Twenty-five states do not require a permit to carry a firearm in public, while several others require permits but do not ask applicants to justify their need for a weapon. The five states with laws very similar to New York’s would be most directly affected by a ruling. Permit requirements in two other states — Rhode Island and Delaware — are somewhat less stringent because they give state officials less discretion to reject applications, and experts said those states will not necessarily be affected by the decision in the New York case.
Maryland’s permitting system has been challenged repeatedly and upheld in state and federal court. The regulations require applicants to show a “good and substantial reason” for carrying a firearm. Attorney General Brian Frosh (D) predicts the state police will be inundated with applications to carry firearms if the justices invalidate New York’s law.
“Lives will be lost if the norm is that people can carry firearms in public,” Frosh said, adding that an increase in carry permits “will make the lives of law enforcement much more difficult and put all of us in Maryland at greater risk.”
One legal challenge to Maryland’s law is on hold pending the outcome of the Supreme Court case. The justices have yet to decide whether to review a separate challenge to the state’s ban on certain semiautomatic firearms. An appeals court upheld the restrictions, writing that the banned guns are “weapons of war” not protected by the Second Amendment.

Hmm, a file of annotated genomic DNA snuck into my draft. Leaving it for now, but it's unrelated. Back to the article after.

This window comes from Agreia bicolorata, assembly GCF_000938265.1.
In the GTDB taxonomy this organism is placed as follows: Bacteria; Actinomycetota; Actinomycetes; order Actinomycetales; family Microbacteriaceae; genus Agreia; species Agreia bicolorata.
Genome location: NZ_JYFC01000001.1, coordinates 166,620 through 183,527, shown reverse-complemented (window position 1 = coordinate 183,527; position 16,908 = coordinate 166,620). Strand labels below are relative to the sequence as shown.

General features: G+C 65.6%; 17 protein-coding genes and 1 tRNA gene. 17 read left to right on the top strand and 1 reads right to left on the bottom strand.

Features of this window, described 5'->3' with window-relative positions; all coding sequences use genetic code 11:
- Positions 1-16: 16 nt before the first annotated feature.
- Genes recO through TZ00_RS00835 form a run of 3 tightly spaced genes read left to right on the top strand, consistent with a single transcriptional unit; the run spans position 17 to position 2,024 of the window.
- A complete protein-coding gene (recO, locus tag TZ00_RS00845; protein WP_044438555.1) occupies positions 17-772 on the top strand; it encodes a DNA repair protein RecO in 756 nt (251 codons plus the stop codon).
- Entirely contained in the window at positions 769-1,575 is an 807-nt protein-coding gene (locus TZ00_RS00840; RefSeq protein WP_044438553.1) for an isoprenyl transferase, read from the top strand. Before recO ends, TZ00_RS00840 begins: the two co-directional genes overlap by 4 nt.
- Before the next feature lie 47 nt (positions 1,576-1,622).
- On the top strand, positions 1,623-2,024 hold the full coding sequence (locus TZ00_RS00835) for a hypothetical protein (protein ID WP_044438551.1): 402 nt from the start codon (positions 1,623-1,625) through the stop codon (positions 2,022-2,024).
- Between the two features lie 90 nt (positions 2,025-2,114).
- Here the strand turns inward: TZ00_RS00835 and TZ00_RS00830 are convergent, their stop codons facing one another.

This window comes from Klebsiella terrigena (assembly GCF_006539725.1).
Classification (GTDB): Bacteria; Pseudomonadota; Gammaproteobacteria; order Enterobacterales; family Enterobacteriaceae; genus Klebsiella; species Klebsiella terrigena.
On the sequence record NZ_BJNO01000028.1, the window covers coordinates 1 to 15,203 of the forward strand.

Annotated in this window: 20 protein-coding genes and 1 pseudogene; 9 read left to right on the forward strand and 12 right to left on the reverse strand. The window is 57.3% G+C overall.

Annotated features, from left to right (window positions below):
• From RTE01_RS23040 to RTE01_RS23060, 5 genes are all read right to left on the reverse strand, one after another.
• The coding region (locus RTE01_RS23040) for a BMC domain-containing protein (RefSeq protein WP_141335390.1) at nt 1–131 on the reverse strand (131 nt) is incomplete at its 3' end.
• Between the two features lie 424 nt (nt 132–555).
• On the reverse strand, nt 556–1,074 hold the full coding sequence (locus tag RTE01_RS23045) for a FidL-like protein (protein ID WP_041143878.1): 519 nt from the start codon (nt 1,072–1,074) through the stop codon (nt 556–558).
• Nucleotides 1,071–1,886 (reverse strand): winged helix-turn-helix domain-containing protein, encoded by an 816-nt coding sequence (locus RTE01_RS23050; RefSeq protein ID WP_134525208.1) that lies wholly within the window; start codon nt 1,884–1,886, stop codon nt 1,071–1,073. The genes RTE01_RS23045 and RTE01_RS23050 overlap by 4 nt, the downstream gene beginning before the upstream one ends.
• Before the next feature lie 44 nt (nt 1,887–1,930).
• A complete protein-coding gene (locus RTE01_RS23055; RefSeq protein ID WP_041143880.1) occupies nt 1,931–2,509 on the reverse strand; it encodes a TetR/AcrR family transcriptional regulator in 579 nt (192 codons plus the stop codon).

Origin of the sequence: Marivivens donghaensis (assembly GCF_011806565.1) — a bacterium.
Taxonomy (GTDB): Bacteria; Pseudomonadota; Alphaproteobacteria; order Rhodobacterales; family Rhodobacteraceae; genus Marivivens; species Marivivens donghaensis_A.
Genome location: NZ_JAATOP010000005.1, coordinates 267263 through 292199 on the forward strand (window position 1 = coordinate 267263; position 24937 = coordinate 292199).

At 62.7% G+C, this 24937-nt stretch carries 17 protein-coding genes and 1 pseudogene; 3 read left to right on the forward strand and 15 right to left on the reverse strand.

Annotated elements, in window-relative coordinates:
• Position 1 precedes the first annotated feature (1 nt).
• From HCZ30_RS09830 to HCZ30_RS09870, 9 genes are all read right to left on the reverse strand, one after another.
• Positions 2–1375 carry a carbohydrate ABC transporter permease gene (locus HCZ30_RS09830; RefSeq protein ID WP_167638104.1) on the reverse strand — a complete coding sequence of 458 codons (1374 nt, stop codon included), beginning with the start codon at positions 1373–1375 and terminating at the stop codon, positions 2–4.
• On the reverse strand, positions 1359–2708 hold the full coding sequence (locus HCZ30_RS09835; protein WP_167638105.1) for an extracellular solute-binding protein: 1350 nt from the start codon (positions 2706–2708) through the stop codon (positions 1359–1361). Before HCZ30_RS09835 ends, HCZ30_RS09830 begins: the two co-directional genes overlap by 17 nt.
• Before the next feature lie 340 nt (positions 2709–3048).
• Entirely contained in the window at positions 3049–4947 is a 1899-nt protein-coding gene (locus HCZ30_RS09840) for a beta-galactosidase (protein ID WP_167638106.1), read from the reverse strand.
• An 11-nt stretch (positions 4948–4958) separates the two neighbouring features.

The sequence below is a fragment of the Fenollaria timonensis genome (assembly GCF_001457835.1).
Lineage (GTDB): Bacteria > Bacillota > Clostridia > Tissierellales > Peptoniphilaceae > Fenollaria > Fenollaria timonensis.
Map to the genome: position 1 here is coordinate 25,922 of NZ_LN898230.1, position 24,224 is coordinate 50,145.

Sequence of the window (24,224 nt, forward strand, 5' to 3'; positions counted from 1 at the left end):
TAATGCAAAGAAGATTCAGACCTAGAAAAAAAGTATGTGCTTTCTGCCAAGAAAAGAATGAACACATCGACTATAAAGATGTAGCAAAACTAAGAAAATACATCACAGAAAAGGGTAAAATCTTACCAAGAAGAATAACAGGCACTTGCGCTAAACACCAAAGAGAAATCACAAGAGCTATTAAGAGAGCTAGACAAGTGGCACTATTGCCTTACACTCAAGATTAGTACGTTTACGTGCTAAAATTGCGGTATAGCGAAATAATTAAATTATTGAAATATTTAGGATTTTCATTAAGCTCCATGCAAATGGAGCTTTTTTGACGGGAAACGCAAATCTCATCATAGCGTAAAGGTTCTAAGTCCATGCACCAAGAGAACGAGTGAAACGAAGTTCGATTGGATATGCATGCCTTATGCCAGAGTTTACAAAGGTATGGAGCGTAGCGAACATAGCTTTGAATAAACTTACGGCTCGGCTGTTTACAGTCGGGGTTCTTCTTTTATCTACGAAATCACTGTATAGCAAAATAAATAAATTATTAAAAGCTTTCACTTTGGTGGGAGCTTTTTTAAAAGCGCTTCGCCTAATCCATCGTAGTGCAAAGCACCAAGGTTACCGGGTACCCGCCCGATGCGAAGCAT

Until a court ruling in 2017, gun owners in the nation’s capital who wanted to carry firearms in public also were required to demonstrate a “good reason” before they could obtain a permit. In the months before the U.S. Court of Appeals for the D.C. Circuit struck down a key provision of the city’s permitting law, there were only 123 active licenses and the D.C. police denied about 77 percent of all applicants.
Since then, thousands have obtained permits, and there were more than 3,600 approvals in fiscal 2021, according to police department data. The city denied less than 10 percent of applicants, and more than half of those who applied during that time were not D.C. residents.
As gun crimes have increased throughout the country in recent years, law enforcement officials have focused on reducing the number of illegal guns, but the proliferation of legal guns would complicate their efforts, officials say.
In New York, law enforcement officials say they are preparing to meet the practical and legal challenges they expect if the Supreme Court weakens the state’s permitting regulations in the case, New York State Rifle & Pistol Association Inc. v. Bruen.
“We will have to innovate and adapt to meet the new public safety challenges that the decision may pose — and we will,” Manhattan District Attorney Alvin Bragg (D) wrote in a June 1 memo to staff. “We are preparing now to meet the moment and continue our fight against gun violence in a post-Bruen world, in collaboration with our legislative and law enforcement partners, and the communities we serve.”
Across New York, at least 65 percent of applicants were approved for an “unrestricted” carry license in 2018 and 2019, according to a state analysis of records submitted to the court. But in New York City, carry permits are restricted to a relatively small number of applicants and largely available only to active and retired law enforcement officers.
If the law changes, the district attorney’s office expects criminal defendants will attempt to get pending weapon-possession charges dismissed and convictions overturned.
Steven Wu, who heads the district attorney’s appeals division and will lead a review of the ruling, said the most pressing concern for a densely populated environment is that many more weapons could be “floating around the city.”
A specific response will depend on the scope of the decision, he said, but law enforcement and elected officials are already considering new regulations that could be passed consistent with any ruling.
“We want to be ready,” Wu said.
Jacobs reported from New York.